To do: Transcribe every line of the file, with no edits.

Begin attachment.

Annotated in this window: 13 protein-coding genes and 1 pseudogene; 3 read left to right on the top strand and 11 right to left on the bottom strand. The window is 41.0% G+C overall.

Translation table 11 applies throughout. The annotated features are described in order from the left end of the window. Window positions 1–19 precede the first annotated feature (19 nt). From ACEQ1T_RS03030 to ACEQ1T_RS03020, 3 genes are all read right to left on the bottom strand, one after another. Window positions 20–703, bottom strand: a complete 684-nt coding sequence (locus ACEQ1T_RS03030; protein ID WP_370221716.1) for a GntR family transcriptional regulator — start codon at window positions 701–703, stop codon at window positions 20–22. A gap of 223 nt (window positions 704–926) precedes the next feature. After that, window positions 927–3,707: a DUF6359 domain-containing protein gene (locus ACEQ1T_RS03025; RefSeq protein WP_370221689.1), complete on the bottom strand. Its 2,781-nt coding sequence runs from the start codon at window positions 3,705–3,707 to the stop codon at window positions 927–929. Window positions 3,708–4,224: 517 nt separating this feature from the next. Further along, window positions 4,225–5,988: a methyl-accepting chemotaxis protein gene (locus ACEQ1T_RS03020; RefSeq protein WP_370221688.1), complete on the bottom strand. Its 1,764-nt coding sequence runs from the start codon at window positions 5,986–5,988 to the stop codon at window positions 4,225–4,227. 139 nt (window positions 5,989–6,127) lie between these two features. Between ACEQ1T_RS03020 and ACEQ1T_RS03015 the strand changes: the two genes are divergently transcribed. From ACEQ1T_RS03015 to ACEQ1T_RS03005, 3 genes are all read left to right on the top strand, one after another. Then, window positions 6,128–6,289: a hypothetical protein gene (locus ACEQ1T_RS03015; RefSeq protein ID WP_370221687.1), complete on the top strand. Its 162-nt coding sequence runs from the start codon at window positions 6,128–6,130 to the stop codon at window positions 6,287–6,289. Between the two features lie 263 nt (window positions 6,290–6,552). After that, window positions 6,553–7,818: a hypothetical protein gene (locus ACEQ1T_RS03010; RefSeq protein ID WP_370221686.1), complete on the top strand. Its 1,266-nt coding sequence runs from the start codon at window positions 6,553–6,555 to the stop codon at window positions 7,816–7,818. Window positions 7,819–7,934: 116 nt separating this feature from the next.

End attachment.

Annotated in this window: 13 protein-coding genes and 1 pseudogene; 3 read left to right on the top strand and 11 right to left on the bottom strand. The window is 41.0% G+C overall.

Translation table 11 applies throughout. The annotated features are described in order from the left end of the window. Window positions 1–19 precede the first annotated feature (19 nt). From ACEQ1T_RS03030 to ACEQ1T_RS03020, 3 genes are all read right to left on the bottom strand, one after another. Window positions 20–703, bottom strand: a complete 684-nt coding sequence (locus ACEQ1T_RS03030; protein ID WP_370221716.1) for a GntR family transcriptional regulator — start codon at window positions 701–703, stop codon at window positions 20–22. A gap of 223 nt (window positions 704–926) precedes the next feature. After that, window positions 927–3,707: a DUF6359 domain-containing protein gene (locus ACEQ1T_RS03025; RefSeq protein WP_370221689.1), complete on the bottom strand. Its 2,781-nt coding sequence runs from the start codon at window positions 3,705–3,707 to the stop codon at window positions 927–929. Window positions 3,708–4,224: 517 nt separating this feature from the next. Further along, window positions 4,225–5,988: a methyl-accepting chemotaxis protein gene (locus ACEQ1T_RS03020; RefSeq protein WP_370221688.1), complete on the bottom strand. Its 1,764-nt coding sequence runs from the start codon at window positions 5,986–5,988 to the stop codon at window positions 4,225–4,227. 139 nt (window positions 5,989–6,127) lie between these two features. Between ACEQ1T_RS03020 and ACEQ1T_RS03015 the strand changes: the two genes are divergently transcribed. From ACEQ1T_RS03015 to ACEQ1T_RS03005, 3 genes are all read left to right on the top strand, one after another. Then, window positions 6,128–6,289: a hypothetical protein gene (locus ACEQ1T_RS03015; RefSeq protein ID WP_370221687.1), complete on the top strand. Its 162-nt coding sequence runs from the start codon at window positions 6,128–6,130 to the stop codon at window positions 6,287–6,289. Between the two features lie 263 nt (window positions 6,290–6,552). After that, window positions 6,553–7,818: a hypothetical protein gene (locus ACEQ1T_RS03010; RefSeq protein ID WP_370221686.1), complete on the top strand. Its 1,266-nt coding sequence runs from the start codon at window positions 6,553–6,555 to the stop codon at window positions 7,816–7,818. Window positions 7,819–7,934: 116 nt separating this feature from the next.